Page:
TEFL - Teaching ECONOMICS as a Foreign Language
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- Contact: Paul Dowdall
- School of Economics, University of the West of England, Bristol
- Email: firstname.lastname@example.org
- Published April 2004
There is a belief - an assumption perhaps - in certain quarters, that economics taught to non-economists is distinctly inferior to that taught to students studying single or joint honours economics. Evidence however reveals "non-economists" (a phrase I will return to later) using economic models, analytical frameworks and terminology competently, indeed enthusiastically and without any fuss. So striking has been the evidence of this grasp of economic fundamentals by non-specialists that lessons have been re-imported into the teaching of economics to economists.
A brief case study may aid illumination.
As I was photocopying some handouts for a class, an economics colleague leant over and said "Ahhh Good stuff - more masters teaching then Paul?" I didn't have time to stop and chat - I was late for my second year modern languages course! What made my colleague think that the material I was about to deliver was masters level? Was it the reference to the assumption of unidirectional causality embedded in the Structure-Conduct-Performance Paradigm? Perhaps it was the concentration ratios and cumulative concentration curves? Or maybe the discussion of the limitations of neo-classical analytical frameworks and the contribution made by Michael Porter?
Teaching economics as a box of analytical tools that can be readily applied, rather than abstract theory, allows the introduction of some quite technical concepts but with purpose and reason. In doing so, the students are far more willing to engage with such frameworks than when they are taught as theory in isolation. How many times have we had to deal with the student question/statement "I understand and can draw the diagram ...but what is the POINT of all this?" The answer is to start with "the point". That is, give the subject purpose from the very start and each and every time a new concept is introduced - applied applied applied!
Back to the case study.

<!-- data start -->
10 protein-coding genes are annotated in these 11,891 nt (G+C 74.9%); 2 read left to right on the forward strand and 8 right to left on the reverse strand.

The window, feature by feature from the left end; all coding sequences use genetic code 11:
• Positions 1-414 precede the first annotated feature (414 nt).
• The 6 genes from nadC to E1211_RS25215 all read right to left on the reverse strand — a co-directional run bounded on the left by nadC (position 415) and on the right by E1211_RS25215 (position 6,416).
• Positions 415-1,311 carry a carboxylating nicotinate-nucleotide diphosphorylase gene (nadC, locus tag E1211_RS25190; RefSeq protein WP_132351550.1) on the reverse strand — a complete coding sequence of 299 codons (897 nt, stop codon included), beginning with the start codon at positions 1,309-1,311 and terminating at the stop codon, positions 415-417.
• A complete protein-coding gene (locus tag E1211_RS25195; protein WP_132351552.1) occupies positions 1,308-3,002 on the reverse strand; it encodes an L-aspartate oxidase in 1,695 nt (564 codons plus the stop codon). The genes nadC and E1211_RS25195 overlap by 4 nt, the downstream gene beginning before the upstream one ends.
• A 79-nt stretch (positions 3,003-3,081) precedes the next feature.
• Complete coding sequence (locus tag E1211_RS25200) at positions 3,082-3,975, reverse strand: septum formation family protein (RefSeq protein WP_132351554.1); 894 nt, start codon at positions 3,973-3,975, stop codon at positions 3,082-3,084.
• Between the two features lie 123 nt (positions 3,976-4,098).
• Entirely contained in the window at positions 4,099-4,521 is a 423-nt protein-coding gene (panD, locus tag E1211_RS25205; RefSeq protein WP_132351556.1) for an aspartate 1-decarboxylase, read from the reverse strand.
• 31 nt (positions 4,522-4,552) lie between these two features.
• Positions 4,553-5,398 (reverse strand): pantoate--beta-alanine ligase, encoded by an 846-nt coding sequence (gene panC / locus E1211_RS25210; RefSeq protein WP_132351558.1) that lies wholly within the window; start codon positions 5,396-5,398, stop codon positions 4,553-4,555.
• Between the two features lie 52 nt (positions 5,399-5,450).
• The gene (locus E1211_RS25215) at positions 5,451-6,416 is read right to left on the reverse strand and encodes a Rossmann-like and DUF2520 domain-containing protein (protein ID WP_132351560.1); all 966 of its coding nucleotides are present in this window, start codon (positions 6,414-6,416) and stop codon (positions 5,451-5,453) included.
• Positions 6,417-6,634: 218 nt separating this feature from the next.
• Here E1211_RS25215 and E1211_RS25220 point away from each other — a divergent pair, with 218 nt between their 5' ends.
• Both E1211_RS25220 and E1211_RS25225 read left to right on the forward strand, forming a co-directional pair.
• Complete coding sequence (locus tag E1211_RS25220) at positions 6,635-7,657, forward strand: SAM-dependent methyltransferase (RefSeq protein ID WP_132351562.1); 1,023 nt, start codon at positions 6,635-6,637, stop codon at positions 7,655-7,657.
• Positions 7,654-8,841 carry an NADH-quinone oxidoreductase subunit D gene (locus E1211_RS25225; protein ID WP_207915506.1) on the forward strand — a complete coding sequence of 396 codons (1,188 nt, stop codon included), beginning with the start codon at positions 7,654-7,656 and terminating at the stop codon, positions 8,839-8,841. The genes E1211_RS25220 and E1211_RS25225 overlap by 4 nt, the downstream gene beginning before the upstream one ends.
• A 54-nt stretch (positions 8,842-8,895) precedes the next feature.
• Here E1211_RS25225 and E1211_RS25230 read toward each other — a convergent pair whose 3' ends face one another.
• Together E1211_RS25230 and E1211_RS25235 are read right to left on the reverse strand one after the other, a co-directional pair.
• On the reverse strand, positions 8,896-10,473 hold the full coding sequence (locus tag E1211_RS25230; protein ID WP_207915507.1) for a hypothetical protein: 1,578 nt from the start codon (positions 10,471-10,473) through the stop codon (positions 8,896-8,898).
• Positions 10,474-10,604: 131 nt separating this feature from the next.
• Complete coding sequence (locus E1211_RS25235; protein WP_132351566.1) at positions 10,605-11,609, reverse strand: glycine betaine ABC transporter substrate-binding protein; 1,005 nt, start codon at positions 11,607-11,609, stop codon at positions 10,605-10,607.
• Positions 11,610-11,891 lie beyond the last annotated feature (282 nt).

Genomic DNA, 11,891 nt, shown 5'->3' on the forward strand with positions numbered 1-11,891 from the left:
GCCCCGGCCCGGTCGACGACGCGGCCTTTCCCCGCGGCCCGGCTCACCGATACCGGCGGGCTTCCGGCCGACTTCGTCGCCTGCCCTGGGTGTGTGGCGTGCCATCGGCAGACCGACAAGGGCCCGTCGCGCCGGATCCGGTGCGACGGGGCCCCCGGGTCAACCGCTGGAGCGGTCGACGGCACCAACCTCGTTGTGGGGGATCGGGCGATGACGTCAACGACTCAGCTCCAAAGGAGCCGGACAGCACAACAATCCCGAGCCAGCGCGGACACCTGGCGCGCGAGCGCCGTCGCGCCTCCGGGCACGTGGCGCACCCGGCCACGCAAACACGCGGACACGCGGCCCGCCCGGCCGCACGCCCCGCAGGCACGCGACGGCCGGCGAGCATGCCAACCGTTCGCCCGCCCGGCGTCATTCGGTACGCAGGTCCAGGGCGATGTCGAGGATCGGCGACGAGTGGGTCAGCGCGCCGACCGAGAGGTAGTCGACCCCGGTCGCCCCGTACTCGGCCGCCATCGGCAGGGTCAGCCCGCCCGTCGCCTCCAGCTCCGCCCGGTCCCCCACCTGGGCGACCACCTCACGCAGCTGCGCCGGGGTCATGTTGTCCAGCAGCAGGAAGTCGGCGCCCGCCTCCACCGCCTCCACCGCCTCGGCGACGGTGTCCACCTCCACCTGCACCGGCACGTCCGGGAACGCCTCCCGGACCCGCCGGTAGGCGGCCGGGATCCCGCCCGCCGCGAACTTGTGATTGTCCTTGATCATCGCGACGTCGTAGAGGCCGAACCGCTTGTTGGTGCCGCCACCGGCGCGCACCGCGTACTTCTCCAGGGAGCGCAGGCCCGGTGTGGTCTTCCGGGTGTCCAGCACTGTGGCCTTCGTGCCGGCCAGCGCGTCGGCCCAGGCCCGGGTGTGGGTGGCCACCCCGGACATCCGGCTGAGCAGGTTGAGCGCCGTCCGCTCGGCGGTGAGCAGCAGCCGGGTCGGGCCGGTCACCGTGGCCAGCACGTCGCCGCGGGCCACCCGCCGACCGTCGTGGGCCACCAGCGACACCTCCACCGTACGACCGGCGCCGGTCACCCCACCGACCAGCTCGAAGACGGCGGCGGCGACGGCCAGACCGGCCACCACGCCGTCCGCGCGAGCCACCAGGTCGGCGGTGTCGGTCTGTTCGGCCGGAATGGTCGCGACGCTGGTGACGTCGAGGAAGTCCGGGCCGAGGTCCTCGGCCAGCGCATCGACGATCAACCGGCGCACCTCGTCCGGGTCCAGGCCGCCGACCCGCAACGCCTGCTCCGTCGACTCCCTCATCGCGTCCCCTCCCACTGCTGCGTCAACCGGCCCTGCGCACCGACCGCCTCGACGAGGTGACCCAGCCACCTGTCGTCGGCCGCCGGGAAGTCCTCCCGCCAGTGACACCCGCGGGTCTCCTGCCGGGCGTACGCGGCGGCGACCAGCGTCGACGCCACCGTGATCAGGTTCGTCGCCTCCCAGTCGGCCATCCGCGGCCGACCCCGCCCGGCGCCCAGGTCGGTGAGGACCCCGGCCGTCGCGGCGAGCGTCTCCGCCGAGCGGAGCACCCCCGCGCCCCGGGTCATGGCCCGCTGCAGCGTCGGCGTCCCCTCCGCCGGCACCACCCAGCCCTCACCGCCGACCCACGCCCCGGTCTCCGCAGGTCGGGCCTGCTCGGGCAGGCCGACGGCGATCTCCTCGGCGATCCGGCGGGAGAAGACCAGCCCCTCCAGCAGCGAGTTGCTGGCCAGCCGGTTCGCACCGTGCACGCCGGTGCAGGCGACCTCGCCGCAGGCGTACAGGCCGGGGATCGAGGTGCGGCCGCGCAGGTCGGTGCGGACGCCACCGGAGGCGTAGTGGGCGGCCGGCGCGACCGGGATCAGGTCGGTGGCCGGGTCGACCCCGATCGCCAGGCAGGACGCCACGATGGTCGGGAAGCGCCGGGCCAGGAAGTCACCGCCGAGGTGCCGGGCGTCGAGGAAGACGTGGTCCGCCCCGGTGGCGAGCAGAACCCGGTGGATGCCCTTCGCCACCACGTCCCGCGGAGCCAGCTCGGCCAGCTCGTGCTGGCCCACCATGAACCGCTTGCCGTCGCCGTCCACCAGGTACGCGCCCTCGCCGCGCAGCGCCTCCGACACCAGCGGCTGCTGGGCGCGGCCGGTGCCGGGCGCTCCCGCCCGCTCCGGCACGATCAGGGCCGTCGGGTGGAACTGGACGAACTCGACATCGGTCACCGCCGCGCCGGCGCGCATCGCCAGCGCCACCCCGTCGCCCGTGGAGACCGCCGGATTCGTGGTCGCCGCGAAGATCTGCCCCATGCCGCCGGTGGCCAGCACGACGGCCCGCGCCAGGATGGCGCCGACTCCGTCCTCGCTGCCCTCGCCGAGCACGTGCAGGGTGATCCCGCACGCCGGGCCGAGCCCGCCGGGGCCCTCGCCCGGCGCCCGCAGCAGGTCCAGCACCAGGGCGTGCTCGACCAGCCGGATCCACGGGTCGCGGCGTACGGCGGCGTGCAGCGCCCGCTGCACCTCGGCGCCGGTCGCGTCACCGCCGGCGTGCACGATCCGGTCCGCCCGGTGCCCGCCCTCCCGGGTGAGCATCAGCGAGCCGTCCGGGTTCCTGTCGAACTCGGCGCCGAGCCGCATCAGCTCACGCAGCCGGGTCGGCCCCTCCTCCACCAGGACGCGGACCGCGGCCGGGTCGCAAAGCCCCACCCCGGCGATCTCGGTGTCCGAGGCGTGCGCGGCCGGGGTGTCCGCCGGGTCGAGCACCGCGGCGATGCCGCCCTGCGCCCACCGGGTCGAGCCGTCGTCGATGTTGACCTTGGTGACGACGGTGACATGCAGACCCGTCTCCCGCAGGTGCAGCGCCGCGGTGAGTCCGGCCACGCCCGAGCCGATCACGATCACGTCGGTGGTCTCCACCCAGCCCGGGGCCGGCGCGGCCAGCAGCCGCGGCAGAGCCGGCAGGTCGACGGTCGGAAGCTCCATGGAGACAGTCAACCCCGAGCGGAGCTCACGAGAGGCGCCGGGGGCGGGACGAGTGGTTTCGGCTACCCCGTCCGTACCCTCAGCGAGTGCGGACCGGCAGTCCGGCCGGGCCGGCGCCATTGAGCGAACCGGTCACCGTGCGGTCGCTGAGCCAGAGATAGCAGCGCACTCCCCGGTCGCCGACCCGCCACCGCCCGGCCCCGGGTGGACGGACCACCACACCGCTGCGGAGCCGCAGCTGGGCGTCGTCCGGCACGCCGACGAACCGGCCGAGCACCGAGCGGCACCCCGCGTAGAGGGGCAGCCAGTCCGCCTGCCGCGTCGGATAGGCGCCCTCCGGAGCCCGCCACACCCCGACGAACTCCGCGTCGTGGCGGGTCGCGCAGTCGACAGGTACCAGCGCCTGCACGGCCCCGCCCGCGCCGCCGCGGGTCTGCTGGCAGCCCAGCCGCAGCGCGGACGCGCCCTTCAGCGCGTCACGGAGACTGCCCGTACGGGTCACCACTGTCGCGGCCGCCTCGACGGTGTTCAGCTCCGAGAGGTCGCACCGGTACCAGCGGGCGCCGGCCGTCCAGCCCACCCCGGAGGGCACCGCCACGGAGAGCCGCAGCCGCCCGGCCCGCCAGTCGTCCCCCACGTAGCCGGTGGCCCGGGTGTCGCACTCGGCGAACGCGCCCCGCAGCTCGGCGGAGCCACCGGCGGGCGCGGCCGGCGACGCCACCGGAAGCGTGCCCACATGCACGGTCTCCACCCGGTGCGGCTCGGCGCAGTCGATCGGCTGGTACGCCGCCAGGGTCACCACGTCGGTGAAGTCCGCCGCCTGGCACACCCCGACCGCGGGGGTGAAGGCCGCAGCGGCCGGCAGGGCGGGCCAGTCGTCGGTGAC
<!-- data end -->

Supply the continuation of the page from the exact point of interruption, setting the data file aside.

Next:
One element of this second year BA Modern Languages and European Studies course is a module entitled An Economic Analysis of Europe. This is a wonderful opportunity to introduce all sorts of economic concepts as analytical frameworks which the students can then use to inform and direct their independent research. For example, we investigate the microeconomic environment of business in Europe. Here the students are expected to engage in independent research on an industry of their choice with a view to completing an extended essay presenting an economic analysis of that industry.
The basis suggested for the analytical framework is the Structure-Conduct-Performance Paradigm, extended through Porter's Five Forces Model and accompanied by a PEST Analysis. While obsessing about precise definitions, students quickly appreciate how industries vary (inter alia) in terms of the level and nature of competition (Neo-classical competitive spectrum). They discover how distinguishing features may be grouped or classified as Structural or Behavioural, as well as Performance related (SCP Paradigm). With a little encouragement, they see the merit of a consideration of factors beyond the immediate market - in the "proximate environment" (Porter's Five Forces). Finally, they welcome the idea than even an economist must acknowledge the existence of a wider environment of "forces driving change" (PEST). Without tears they have, by being encouraged to view the "models" as useful analytical frameworks, quickly assimilated the essence of principles level Theory of the Firm, plus elements of intermediate level Industrial and Business Economics - including concentration ratios and cumulative concentration curves.
Of course, I introduce an element of incentive; this "analytical framework" and the accompanying industry analysis where they are required to select an industry and find the data, is the backbone of one element of their assessed coursework AND it is directly relevant to at least two questions in their final examination. This seems like a fair deal and the students react well to it. As an aside, the independent research element and the somewhat quirky specified framework dramatically reduces the incidence of plagiarism.
It may be of interest to note that at the very start of the module, I explain to the students that learning economics is analogous to learning a foreign language - before we can have a conversation we need to learn some grammar and some rules - as you might imagine, as Language students, they have no problems with this concept.